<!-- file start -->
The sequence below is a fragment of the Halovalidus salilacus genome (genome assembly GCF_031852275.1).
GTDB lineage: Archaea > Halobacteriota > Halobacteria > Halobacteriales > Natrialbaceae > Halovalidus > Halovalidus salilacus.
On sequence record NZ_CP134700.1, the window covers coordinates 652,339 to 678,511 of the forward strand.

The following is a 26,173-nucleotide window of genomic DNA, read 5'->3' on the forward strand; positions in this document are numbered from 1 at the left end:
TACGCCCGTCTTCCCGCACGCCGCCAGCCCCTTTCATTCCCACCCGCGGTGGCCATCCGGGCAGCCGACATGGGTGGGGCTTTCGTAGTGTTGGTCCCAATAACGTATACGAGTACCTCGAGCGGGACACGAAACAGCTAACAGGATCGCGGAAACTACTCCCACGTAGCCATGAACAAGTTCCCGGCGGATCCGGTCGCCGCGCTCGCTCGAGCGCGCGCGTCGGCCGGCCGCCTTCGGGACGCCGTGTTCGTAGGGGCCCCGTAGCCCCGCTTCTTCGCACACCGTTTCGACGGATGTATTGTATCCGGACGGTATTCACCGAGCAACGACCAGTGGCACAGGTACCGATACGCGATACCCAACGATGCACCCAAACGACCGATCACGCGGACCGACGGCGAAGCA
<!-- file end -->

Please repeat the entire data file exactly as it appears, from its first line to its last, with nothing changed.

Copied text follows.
The sequence below is a fragment of the Halovalidus salilacus genome (genome assembly GCF_031852275.1).
GTDB lineage: Archaea > Halobacteriota > Halobacteria > Halobacteriales > Natrialbaceae > Halovalidus > Halovalidus salilacus.
On sequence record NZ_CP134700.1, the window covers coordinates 652,339 to 678,511 of the forward strand.

The following is a 26,173-nucleotide window of genomic DNA, read 5'->3' on the forward strand; positions in this document are numbered from 1 at the left end:
TACGCCCGTCTTCCCGCACGCCGCCAGCCCCTTTCATTCCCACCCGCGGTGGCCATCCGGGCAGCCGACATGGGTGGGGCTTTCGTAGTGTTGGTCCCAATAACGTATACGAGTACCTCGAGCGGGACACGAAACAGCTAACAGGATCGCGGAAACTACTCCCACGTAGCCATGAACAAGTTCCCGGCGGATCCGGTCGCCGCGCTCGCTCGAGCGCGCGCGTCGGCCGGCCGCCTTCGGGACGCCGTGTTCGTAGGGGCCCCGTAGCCCCGCTTCTTCGCACACCGTTTCGACGGATGTATTGTATCCGGACGGTATTCACCGAGCAACGACCAGTGGCACAGGTACCGATACGCGATACCCAACGATGCACCCAAACGACCGATCACGCGGACCGACGGCGAAGCA